Tennis Industry magazine

 

Your Serve: Rallying Back

The USTA’s director of collegiate tennis says that after years of trying to stay in the match, varsity tennis is bouncing back.

By Virgil Christian

In the 1980s, interest in college tennis was at its peak. Varsity teams proliferated. Matches, which could last four or five hours, were exciting. Student-athletes, aspiring to continue in the pros, saw the gap between college tennis and the tours as something they could easily cross.

Times have changed. As spectator viewing habits changed and attention spans became shorter, the uncertainty of varsity college match times, as well as cold weather, led to smaller crowds. Many matches were played during work hours on weekdays. Attendance plunged; gate receipts and merchandising were non-existent. Matches received no broadcast attention, as other sports raced by and were easier to fit into established broadcast windows.

On top of that, school budgets stagnated or tightened. Many traditionally non-revenue-generating varsity sports such as tennis programs were dropped. College tennis was becoming irrelevant, both to fans and to many school administrations. Tennis coaches — already some of the lowest-paid coaches on campus — saw this depressed climate affecting their livelihoods. At many schools, athletic directors were cut out of the decision-making — a monumental error.

A number of well-intended initiatives popped up, but their focus was on coaches and players, not on the fans, changing marketplace or administration. If college tennis is to be relevant like other varsity sports, the marketplace needs to provide the answers, and this industry needs to listen.

Thankfully, an evolution is now occurring, which started in 2015 with the USTA having designed an expanded “college pathway” in coordination with the changing demographics of the sport. The USTA asked hard questions: What is our product? What exactly is college tennis? How should a varsity match look? We knew that to have a product to “sell,” we needed to agree on the answers.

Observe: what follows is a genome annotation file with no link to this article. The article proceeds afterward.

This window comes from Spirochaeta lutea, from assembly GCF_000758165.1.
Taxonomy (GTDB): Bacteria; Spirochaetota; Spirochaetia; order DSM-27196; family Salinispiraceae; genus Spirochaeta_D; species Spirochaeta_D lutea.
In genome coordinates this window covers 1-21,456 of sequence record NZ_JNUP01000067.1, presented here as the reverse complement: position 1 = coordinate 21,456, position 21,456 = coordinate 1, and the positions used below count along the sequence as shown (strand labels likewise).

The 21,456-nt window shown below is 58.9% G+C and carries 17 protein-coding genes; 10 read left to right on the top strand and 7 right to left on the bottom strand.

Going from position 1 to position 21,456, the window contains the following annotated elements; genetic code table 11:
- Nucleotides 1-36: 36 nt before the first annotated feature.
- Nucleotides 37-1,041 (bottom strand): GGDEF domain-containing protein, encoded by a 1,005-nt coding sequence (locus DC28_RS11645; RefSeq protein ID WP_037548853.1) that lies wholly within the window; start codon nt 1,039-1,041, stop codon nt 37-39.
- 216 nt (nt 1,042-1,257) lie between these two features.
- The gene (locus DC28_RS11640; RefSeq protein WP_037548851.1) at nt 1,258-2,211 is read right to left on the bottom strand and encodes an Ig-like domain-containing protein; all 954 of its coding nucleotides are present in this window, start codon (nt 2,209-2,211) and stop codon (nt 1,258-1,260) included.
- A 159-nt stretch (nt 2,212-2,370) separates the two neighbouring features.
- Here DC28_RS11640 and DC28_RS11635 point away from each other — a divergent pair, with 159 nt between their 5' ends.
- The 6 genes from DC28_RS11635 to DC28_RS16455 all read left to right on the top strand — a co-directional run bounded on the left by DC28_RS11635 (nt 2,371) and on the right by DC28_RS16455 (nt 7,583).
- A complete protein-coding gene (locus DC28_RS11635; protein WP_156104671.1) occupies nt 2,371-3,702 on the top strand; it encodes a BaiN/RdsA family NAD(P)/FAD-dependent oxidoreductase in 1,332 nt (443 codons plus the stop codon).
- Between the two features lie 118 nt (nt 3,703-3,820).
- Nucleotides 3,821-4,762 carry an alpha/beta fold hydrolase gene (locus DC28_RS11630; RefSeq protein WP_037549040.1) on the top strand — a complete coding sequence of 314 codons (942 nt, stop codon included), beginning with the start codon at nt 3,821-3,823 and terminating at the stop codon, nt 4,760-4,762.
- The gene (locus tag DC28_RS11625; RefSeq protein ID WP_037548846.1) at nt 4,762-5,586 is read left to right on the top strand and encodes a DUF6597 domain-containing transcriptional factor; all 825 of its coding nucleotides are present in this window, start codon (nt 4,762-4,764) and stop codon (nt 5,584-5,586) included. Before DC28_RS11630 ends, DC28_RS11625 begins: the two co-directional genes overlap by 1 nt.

As of 2016, the format being used at the NCAA Team Championships is now three doubles matches, played simultaneously, with no-ad scoring. The first team to six games wins. After a five-minute break, six singles matches are played, with best two-of-three sets and no-ad scoring. Matches move along quickly; in Division I, those matches now average 2 hours and 38 minutes.

By speeding up play and ensuring a manageable time format for players and fans alike, those fans are beginning to come back to college matches, and we’re also engaging new fans. Tennis is being broadcast digitally and on cable. Our sport is now legitimately competing with other sports, as it should.

The varsity tennis match is an exciting event — one that may have the most potential for growth on campus. This format change has made a very real difference — and this is only the beginning.

We may have just saved a match point, but there’s still a lot of exciting play ahead.

Virgil Christian, the USTA’s senior director of collegiate tennis and market/facility development, was a two-year captain of the Penn State men’s team. Former head coach at UPenn, he is the visionary behind the 100-court USTA National Campus in Orlando.

We welcome your opinions. Please email comments to info@tennisindustrymag.com

 

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